8. “Careless Whisper”

You know you’ve made something special when friggin’ Seether pull an Orgy-level blasphemous hack job on your song. When your record label insists on releasing the single as credited not to the band but to the singer whose solo career they want to push (poor Andrew Ridgely –- unlike almost all of Wham!’s singles, he actually co-wrote this one). When, according to Wikipedia, “in Ecuador, the song’s saxophone riff is often used as a reference to homosexual people”. Yes, when all that happens and your song still stands proud as the sixth-best breakup song of all time (as voted by viewers of Britain’s Favourite Breakup Songs!), you know that you pretty much can’t fuck with “Careless Whisper”.

Let’s start with that Steven Gregory saxophone riff. Apparently, Michael came up with it in his head while waiting for a bus, and while you might think it’s going to follow prevalent mid-’80s trends and be cheesy enough to ruin the song, Gregory makes it both soulful enough and, more important, propulsive enough that it serves to push the song forward whenever it kicks in. It’s the rare saxophone part on a ballad that you actually look forward to, and the influence from it shows up in the weirdest spots, everywhere from shitty jazz bars to, say, Arab Strap. (Seriously, try telling me the horns on “Tanned” don’t serve the same function.)

But the real highlight, the part that cuts through and justifies the proto-Sade atmospherics of the bulk of “Careless Whisper”, is George Michael’s delirious, aching chorus. We can all sing along with “I’m never going to dance again / Guilty feet have got no rhythm”, but Michael sings it with a perverse sense of joy undercutting the real agony that he/the song feels, the late night cry of someone punishing themselves for their indiscretions by consuming too many substances, too many public displays of guilt. He makes token feints toward responsibility, toward actually talking to the person (who, crucially, we never hear from — Michael claims that what he’s done is so wrong that the person “had to leave me alone”, but the song suggests a narrator prone to overreaction at best) before deciding that it’s best if they don’t talk, “we’d hurt each other with the things we’d want to say”.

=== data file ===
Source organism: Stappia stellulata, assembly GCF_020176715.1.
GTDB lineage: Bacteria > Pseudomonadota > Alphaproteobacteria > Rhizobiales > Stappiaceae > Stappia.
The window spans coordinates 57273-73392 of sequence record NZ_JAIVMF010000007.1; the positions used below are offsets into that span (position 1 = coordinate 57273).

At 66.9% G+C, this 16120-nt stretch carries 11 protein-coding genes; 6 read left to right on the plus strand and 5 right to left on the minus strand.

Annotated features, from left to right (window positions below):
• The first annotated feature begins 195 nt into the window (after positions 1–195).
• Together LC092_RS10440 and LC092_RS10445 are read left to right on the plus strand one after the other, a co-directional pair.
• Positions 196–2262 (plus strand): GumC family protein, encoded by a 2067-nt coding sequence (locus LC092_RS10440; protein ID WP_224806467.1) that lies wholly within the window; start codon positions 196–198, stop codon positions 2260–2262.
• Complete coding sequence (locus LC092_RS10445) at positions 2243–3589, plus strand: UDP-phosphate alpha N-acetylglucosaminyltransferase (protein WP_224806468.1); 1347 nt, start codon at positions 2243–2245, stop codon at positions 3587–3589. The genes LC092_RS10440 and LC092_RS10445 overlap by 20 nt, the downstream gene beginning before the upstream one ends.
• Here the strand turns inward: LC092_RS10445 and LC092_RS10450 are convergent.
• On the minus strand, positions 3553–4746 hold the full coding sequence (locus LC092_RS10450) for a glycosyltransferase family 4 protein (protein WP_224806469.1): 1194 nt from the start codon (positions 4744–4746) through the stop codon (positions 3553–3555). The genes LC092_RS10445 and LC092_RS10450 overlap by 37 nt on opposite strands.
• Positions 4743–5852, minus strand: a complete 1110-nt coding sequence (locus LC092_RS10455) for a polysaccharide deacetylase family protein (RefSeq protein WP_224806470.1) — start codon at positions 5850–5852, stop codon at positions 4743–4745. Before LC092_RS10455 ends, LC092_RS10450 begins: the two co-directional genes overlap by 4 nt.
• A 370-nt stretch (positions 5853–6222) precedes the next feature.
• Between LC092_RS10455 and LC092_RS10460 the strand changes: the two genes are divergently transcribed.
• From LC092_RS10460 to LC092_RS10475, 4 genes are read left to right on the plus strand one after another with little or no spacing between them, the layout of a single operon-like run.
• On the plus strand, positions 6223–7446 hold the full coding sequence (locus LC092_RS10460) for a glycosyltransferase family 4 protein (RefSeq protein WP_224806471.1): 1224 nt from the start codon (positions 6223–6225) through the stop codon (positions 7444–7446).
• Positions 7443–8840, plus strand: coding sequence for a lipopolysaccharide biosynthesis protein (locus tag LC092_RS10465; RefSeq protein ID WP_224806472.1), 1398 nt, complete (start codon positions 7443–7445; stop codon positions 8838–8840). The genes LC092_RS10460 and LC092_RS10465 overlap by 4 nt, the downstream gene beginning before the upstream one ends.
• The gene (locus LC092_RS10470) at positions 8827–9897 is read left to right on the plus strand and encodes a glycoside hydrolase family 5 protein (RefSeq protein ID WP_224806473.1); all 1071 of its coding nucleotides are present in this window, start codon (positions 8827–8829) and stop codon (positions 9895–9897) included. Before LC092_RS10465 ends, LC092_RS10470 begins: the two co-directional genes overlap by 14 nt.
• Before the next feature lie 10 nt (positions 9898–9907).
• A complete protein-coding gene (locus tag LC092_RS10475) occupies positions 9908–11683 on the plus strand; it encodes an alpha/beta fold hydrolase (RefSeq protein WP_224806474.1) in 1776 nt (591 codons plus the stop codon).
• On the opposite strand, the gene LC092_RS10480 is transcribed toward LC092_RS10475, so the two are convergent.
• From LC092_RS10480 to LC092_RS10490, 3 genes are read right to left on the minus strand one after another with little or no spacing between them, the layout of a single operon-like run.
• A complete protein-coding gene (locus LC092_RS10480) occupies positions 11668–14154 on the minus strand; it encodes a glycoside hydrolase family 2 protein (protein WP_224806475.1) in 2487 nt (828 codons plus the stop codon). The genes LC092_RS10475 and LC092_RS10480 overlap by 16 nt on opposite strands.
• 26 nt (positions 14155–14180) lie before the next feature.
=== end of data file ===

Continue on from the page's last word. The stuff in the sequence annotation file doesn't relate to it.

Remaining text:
It’s a weirdly masochistic song, but in a way most of us can identify with. Whether you’re the wronged party or the one doing the wronging, the hard thing to do is to settle down, stop pretending everything is dead and over, and talk to the person. “Careless Whisper” evokes perfectly the strangely decadent feeling of giving up, of being melodramatic and obsequiously sorry rather than being an adult. Sometimes you do it because in the back of your mind you know the relationship needs to end; sometimes just because it feels good to fall on your own sword in such a swooningly romantic fashion. And as long as it does, “Careless Whisper” will be there. Ian Mathers